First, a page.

I understand completely, and I am not offended by your post in any way.
I've had enough experience dealing with frustrations on other inferior instruments to know what to do.
I'll see what I can do about improving it. I will post later upon completion of improvements.
Edited by - bluegrassbanjopicker on 11/14/2017 19:09:14
I thought it was a great banjo for the money, I've also had a R06 Starlight and RKR35, I didn't like having only one lag bolt and the fretboard was dead straight witht he trussrod loose, but it sounded decent after tightening up the head and I remember mounting the tailpiece on a straight bracket to get the bolt to line up and get enough breakover angle: homedepot.com/p/1-2-in-2-Hole-...100344490
Ultimately, I upgraded and sold it to GC, didn't want to deal with Craigslist, but that was in August or so. So if it has red writing on the bridge and plugged holes for a sliding 5th string capo...
Edited by - gtani7 on 11/14/2017 19:40:40
Got the banjo. Upgrades, flathead tone ring, here we come!
I had one for a couple of years and it was a pretty decent banjo when properly set up. Unless you happen to have the parts for an upgrade already on hand though I wouldn't spend money upgrading it. I finally got the RK-36 for my upgrade. I did put a renaissance head and a Big Foot banjo bridge on it which did help. It also likes a bit tighter head at about 85 on the drum dial.
If I were you I'd enjoy the 20 for what it is. A fairly lightweight banjo that's fun to play and has good sound and projection.
I don't really consider these kind of instruments a good foundation for a project banjo, they are what they are. MAYBE useful just for the neck and reso. The hardware while shiny is not that great. But it's yours so more power to you and lots of luck.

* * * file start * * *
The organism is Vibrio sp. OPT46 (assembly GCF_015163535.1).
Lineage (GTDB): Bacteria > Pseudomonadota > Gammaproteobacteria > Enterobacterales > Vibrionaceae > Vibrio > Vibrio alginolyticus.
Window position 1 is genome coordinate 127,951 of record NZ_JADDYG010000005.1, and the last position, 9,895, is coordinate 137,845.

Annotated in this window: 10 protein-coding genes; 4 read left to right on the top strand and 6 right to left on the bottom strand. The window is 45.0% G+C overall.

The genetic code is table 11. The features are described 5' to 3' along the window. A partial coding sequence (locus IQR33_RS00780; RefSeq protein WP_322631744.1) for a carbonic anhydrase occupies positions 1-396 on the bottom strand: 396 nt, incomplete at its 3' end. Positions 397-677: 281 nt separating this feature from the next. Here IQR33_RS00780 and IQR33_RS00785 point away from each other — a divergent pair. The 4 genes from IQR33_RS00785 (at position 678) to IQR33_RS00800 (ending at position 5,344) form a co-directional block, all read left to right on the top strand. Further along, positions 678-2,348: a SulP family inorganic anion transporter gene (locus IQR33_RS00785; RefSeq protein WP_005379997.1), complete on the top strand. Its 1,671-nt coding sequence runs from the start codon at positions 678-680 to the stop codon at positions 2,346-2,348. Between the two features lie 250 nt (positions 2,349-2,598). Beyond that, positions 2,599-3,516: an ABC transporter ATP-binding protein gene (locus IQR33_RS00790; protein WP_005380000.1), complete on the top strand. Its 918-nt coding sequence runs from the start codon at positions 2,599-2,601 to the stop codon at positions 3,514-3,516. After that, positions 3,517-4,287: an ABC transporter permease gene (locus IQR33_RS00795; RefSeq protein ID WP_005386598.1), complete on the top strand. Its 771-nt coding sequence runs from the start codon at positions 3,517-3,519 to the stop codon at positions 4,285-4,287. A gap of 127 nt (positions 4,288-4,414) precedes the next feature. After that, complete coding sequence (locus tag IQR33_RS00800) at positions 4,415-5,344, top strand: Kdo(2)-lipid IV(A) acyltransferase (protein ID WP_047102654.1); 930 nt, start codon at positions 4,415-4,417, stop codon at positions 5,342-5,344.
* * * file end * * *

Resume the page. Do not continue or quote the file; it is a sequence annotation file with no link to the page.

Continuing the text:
Does it have 1 lag bolt? Are you going to install another one? That's one thing I considered that i think would enhance tone. I didn't understand why the lower line RK r6 Starlights had 2 and that one only had one.
But bottom line for what i paid, it was a terrific value and a solid learner's instrument.
Originally posted by bluegrassbanjopicker
Got the banjo. Upgrades, flathead tone ring, here we come!
I've converted a couple of RK20's, all the parts are there, obviously the rim is lightweight and less tonal.
I put an adult rim in there and my design allows me to use the original tone ring.
My experience gives me an opinion, flathead tone rings do a certain job at a weight penalty, but they also clip frequencies.
I can install Fresnel ledges inside any rim by using simple binding strips, that creates three different and progressive reflective surfaces.
My Bluegrass rig is a Gold Tone OB250, minus the JLS, with a vintage Black Walnut beam for the rim, same tone ring as yours, so whether hanging back and vamping or soloing, I am always able to use the dynamics without struggling like others at the jam.
As to shoe and plate banjos, Deering and others take those specs higher up the price point, no flange, just a plate, lighter.
Deerings make banjo music, no doubt.
Did RK ship in a box?, they're pretty good at it.
RK/Greg Rich innovated the perfect solution to the hook bolt on one rod banjos. No hook bolt, just a simple screw going down through the heel, lines up. Their banjos mate up pretty good. I caution not to install another rim rod, it won't help the tone. The path is already there.
Make note those banjos are built in a different factory that contracts to others also. Great hardware. You can put any kind of rim you want in there, and RK has 3-ply blanks available if you need. Others like Hickler and Helix and various builders can put a new motor in that race car. it's like having a twin turbo without a hood scoop.
Here's an example in Hickory